Who helped you with the cover? Or did your design it yourself? What was your inspiration for your cover design?

My story takes place in both Asper and Earth so that was the main inspiration for the cover. Then of course, I wanted to get across that it was a fantasy and the main character was a girl. Thankfully, I knew my limitations, and chose to use a professional designer at Damonza.

It was an interesting process. First, I gave them a few ideas I had for the cover, one of them being the juxtaposition of the 2 worlds, and they gave me roughs of each of the ideas. I then had the opportunity to ask for changes on any or all of their roughs, to try to narrow down which one I’d land on. I eliminated one right away, and got revisions on the remaining two, before deciding.

I’m glad I went with Damonza because, even though I had pitched the concept of 2 worlds, they came up with the idea of putting it behind the silhouette of the girl, which I think looks awesome. I never would’ve thought of that.

What are some of the themes of your story?

Love and family would be the strongest themes running throughout. People do great things and terrible things, find strength and weakness, in the name of love and family. This book explores both sides, the good and bad, and what drives people to do what they do. Everyone in this story is dealing with the fallout of their choices, choices they made based on their heart.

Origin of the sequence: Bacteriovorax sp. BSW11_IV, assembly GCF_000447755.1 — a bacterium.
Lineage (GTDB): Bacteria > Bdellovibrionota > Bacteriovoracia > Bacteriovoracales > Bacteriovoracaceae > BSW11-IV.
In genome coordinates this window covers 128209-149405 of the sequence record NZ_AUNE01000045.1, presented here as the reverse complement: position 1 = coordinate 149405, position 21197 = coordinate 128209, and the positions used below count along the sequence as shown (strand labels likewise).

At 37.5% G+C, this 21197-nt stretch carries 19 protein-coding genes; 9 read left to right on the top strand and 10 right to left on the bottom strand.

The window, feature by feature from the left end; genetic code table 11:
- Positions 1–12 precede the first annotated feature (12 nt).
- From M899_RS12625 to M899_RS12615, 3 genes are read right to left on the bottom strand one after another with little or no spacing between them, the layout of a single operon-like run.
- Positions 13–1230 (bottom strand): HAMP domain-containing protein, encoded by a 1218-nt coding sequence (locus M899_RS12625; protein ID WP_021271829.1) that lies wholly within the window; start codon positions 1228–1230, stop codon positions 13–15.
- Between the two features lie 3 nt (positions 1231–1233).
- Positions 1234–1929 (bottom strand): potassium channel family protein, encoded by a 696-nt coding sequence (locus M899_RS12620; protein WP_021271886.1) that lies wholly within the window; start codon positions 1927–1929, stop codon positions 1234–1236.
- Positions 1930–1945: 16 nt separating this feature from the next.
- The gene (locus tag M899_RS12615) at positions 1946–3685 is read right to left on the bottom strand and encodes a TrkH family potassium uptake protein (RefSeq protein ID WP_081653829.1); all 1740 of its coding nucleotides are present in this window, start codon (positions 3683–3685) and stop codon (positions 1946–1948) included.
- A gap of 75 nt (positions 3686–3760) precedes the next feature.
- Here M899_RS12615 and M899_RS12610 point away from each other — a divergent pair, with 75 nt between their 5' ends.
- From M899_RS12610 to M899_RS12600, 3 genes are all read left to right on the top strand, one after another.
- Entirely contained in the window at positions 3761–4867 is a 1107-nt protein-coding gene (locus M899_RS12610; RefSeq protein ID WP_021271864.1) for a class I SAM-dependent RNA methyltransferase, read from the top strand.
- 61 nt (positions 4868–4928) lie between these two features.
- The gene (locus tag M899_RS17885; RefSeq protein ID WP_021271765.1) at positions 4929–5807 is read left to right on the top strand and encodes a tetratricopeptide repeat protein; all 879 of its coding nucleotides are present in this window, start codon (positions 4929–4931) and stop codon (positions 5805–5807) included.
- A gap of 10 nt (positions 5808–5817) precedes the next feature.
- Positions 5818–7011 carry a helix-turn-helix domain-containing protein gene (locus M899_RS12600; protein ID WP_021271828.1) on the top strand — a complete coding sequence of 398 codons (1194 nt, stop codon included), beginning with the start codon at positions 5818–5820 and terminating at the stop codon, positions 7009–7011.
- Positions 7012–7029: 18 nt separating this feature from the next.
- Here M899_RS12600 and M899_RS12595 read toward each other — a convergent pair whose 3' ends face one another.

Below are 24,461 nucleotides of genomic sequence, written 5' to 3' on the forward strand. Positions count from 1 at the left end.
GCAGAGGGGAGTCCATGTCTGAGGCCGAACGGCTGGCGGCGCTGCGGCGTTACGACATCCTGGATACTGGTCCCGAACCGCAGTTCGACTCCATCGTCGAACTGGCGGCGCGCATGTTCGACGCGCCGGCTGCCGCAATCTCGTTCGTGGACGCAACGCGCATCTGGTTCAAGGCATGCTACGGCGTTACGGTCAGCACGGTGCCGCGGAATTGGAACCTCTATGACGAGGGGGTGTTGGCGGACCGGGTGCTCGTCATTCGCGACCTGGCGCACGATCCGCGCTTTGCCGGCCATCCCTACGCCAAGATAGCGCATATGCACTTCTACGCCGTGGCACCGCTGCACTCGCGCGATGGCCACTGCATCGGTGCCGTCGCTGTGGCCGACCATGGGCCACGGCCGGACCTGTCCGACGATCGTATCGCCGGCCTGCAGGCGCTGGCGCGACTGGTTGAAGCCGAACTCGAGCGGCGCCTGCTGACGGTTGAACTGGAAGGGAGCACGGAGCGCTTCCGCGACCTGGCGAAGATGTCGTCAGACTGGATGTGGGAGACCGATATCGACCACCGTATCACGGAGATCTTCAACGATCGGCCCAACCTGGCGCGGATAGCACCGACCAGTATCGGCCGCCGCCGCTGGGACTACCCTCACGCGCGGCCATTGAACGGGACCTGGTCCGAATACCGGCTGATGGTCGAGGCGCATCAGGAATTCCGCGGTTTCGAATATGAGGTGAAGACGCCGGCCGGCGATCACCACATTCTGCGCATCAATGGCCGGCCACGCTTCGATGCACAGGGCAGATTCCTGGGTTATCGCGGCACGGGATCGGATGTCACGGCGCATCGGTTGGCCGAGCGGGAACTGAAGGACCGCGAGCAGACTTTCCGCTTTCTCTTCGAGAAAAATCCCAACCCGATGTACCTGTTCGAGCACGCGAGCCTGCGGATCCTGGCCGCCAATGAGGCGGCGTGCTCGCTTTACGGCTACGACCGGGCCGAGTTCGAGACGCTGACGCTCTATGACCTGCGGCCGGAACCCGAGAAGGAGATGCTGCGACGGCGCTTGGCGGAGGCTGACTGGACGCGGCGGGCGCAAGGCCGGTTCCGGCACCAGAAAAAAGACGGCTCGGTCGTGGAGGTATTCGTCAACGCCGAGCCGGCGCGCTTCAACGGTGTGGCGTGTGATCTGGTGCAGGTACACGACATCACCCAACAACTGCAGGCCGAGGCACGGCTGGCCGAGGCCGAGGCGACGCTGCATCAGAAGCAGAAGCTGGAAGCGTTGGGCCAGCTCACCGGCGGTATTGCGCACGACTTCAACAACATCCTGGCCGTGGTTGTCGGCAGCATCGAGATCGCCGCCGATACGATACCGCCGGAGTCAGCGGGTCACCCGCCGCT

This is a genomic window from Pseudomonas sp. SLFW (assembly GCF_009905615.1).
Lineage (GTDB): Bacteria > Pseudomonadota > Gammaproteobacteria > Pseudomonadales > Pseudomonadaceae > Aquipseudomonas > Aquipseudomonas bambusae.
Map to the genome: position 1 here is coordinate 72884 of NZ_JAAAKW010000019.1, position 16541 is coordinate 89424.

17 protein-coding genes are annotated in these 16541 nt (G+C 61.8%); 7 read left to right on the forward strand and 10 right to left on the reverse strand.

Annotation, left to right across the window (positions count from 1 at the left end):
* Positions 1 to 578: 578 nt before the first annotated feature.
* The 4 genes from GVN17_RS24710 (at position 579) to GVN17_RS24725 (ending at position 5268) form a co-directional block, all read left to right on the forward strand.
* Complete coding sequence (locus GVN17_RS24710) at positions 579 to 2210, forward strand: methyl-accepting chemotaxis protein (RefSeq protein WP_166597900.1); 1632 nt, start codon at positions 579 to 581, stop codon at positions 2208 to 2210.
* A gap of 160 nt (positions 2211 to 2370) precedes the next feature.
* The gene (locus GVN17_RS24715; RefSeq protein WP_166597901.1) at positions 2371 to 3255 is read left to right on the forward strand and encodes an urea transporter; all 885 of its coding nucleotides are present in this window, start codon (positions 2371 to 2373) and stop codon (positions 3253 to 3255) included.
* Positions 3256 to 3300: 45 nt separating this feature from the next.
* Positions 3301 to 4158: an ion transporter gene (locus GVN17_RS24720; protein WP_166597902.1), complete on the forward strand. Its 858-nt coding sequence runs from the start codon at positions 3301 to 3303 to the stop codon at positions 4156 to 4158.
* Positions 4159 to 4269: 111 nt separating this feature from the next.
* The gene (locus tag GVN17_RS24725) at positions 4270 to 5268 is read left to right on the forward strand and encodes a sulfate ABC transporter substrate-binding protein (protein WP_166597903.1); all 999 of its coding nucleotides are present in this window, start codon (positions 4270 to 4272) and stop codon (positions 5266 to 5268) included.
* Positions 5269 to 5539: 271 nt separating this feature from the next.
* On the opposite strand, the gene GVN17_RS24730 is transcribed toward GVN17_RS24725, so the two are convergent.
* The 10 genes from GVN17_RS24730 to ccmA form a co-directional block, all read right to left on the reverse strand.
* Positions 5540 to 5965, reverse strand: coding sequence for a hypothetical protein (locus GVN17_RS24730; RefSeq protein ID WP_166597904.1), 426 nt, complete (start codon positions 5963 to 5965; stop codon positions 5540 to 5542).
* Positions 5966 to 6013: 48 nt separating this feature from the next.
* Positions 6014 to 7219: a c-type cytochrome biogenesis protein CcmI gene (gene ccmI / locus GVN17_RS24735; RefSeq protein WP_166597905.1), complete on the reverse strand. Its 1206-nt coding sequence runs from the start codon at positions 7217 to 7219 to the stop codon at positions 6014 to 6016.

What’s your process when you sit down and decide to start writing a book? What is your process and do you have a system?

I outline. I have to, or I get lost. When I first started writing, I’d sit down with a general idea and let the characters guide me through the story. When I started writing professionally, I was required to deliver outlines. The more I did, the more I realized that having the main beats of a story in place made it much easier (and faster) to write, and freed me up creatively. I know that sounds contradictory, but it’s not confining at all. To me, the opposite. With an outline, I know clearly what it is I’m trying to say and where I want to go in the bigger scheme, and that gives me the freedom to play around within the scene. That’s not to say that I don’t deviate, because I do. New ideas spark all the time, and I don’t let the outline stop me from exploring them. I just make sure it fits in with what I’m trying to say overall and gets me where I need to go.

Who are some of your favorite characters and why?

Everyone who has read Asper, loves Parker. He’s the teen from Earth that Milla (the protagonist) develops feelings for. He’d totally be the kind of boy I’d crush on in high school. But as a writer, I adore Zanub. He’s a young soldier in the queen’s army, raised in the castle since he was a child, and loyal to a fault, which makes him the enemy. But he’s always been in love with Milla. You can’t dedicate your life to good and evil. You have to choose one because they will collide at some point.